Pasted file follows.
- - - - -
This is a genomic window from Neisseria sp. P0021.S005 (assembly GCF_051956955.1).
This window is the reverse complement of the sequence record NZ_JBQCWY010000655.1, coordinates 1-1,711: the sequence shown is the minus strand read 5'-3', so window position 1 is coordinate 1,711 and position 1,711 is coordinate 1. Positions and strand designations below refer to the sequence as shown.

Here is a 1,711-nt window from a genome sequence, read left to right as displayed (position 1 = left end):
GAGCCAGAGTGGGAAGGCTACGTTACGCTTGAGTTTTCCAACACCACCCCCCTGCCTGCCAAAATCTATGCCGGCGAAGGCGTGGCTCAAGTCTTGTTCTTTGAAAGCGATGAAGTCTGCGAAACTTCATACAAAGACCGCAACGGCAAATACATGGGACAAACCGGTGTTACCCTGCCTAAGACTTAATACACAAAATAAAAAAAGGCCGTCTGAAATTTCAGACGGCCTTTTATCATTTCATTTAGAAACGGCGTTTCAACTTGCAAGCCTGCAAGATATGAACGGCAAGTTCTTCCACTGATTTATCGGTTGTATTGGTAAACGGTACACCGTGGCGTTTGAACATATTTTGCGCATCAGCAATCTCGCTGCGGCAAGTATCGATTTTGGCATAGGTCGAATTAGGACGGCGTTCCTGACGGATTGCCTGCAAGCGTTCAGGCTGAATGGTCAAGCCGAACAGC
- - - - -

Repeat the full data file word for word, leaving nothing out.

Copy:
This is a genomic window from Neisseria sp. P0021.S005 (assembly GCF_051956955.1).
This window is the reverse complement of the sequence record NZ_JBQCWY010000655.1, coordinates 1-1,711: the sequence shown is the minus strand read 5'-3', so window position 1 is coordinate 1,711 and position 1,711 is coordinate 1. Positions and strand designations below refer to the sequence as shown.

Here is a 1,711-nt window from a genome sequence, read left to right as displayed (position 1 = left end):
GAGCCAGAGTGGGAAGGCTACGTTACGCTTGAGTTTTCCAACACCACCCCCCTGCCTGCCAAAATCTATGCCGGCGAAGGCGTGGCTCAAGTCTTGTTCTTTGAAAGCGATGAAGTCTGCGAAACTTCATACAAAGACCGCAACGGCAAATACATGGGACAAACCGGTGTTACCCTGCCTAAGACTTAATACACAAAATAAAAAAAGGCCGTCTGAAATTTCAGACGGCCTTTTATCATTTCATTTAGAAACGGCGTTTCAACTTGCAAGCCTGCAAGATATGAACGGCAAGTTCTTCCACTGATTTATCGGTTGTATTGGTAAACGGTACACCGTGGCGTTTGAACATATTTTGCGCATCAGCAATCTCGCTGCGGCAAGTATCGATTTTGGCATAGGTCGAATTAGGACGGCGTTCCTGACGGATTGCCTGCAAGCGTTCAGGCTGAATGGTCAAGCCGAACAGC